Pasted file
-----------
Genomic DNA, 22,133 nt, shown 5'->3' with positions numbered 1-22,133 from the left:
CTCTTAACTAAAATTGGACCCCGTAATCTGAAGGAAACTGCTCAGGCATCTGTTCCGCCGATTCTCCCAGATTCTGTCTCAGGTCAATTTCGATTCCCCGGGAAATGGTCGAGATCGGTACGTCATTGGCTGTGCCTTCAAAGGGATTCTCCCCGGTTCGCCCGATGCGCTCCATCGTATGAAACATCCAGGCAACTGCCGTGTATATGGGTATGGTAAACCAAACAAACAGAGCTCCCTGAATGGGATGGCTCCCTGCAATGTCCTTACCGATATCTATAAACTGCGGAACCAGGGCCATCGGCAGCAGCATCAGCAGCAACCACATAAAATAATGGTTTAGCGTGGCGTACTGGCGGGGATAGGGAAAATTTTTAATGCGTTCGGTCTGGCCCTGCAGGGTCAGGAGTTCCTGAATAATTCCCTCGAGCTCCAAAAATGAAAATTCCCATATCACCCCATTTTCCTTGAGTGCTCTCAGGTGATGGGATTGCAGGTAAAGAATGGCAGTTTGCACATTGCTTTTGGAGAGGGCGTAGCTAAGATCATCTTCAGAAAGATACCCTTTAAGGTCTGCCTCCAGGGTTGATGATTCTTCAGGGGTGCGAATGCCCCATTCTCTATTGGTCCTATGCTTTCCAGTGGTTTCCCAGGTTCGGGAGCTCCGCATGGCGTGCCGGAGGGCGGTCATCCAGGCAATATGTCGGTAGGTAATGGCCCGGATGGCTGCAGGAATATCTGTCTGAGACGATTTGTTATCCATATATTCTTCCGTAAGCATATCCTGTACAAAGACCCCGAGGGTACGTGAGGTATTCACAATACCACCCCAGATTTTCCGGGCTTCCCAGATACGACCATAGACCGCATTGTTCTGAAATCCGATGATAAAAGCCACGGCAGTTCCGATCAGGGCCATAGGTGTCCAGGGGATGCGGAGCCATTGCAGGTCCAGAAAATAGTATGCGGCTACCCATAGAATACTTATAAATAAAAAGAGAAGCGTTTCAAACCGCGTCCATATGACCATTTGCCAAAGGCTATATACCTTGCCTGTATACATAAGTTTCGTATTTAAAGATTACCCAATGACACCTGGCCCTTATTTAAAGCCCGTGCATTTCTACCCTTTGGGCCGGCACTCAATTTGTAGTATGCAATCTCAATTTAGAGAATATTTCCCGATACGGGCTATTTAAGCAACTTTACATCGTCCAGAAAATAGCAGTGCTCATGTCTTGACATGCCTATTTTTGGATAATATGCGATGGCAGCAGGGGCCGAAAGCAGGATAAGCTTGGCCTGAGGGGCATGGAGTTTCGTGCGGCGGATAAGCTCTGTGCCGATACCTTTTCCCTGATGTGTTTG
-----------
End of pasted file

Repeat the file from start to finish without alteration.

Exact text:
Genomic DNA, 22,133 nt, shown 5'->3' with positions numbered 1-22,133 from the left:
CTCTTAACTAAAATTGGACCCCGTAATCTGAAGGAAACTGCTCAGGCATCTGTTCCGCCGATTCTCCCAGATTCTGTCTCAGGTCAATTTCGATTCCCCGGGAAATGGTCGAGATCGGTACGTCATTGGCTGTGCCTTCAAAGGGATTCTCCCCGGTTCGCCCGATGCGCTCCATCGTATGAAACATCCAGGCAACTGCCGTGTATATGGGTATGGTAAACCAAACAAACAGAGCTCCCTGAATGGGATGGCTCCCTGCAATGTCCTTACCGATATCTATAAACTGCGGAACCAGGGCCATCGGCAGCAGCATCAGCAGCAACCACATAAAATAATGGTTTAGCGTGGCGTACTGGCGGGGATAGGGAAAATTTTTAATGCGTTCGGTCTGGCCCTGCAGGGTCAGGAGTTCCTGAATAATTCCCTCGAGCTCCAAAAATGAAAATTCCCATATCACCCCATTTTCCTTGAGTGCTCTCAGGTGATGGGATTGCAGGTAAAGAATGGCAGTTTGCACATTGCTTTTGGAGAGGGCGTAGCTAAGATCATCTTCAGAAAGATACCCTTTAAGGTCTGCCTCCAGGGTTGATGATTCTTCAGGGGTGCGAATGCCCCATTCTCTATTGGTCCTATGCTTTCCAGTGGTTTCCCAGGTTCGGGAGCTCCGCATGGCGTGCCGGAGGGCGGTCATCCAGGCAATATGTCGGTAGGTAATGGCCCGGATGGCTGCAGGAATATCTGTCTGAGACGATTTGTTATCCATATATTCTTCCGTAAGCATATCCTGTACAAAGACCCCGAGGGTACGTGAGGTATTCACAATACCACCCCAGATTTTCCGGGCTTCCCAGATACGACCATAGACCGCATTGTTCTGAAATCCGATGATAAAAGCCACGGCAGTTCCGATCAGGGCCATAGGTGTCCAGGGGATGCGGAGCCATTGCAGGTCCAGAAAATAGTATGCGGCTACCCATAGAATACTTATAAATAAAAAGAGAAGCGTTTCAAACCGCGTCCATATGACCATTTGCCAAAGGCTATATACCTTGCCTGTATACATAAGTTTCGTATTTAAAGATTACCCAATGACACCTGGCCCTTATTTAAAGCCCGTGCATTTCTACCCTTTGGGCCGGCACTCAATTTGTAGTATGCAATCTCAATTTAGAGAATATTTCCCGATACGGGCTATTTAAGCAACTTTACATCGTCCAGAAAATAGCAGTGCTCATGTCTTGACATGCCTATTTTTGGATAATATGCGATGGCAGCAGGGGCCGAAAGCAGGATAAGCTTGGCCTGAGGGGCATGGAGTTTCGTGCGGCGGATAAGCTCTGTGCCGATACCTTTTCCCTGATGTGTTTG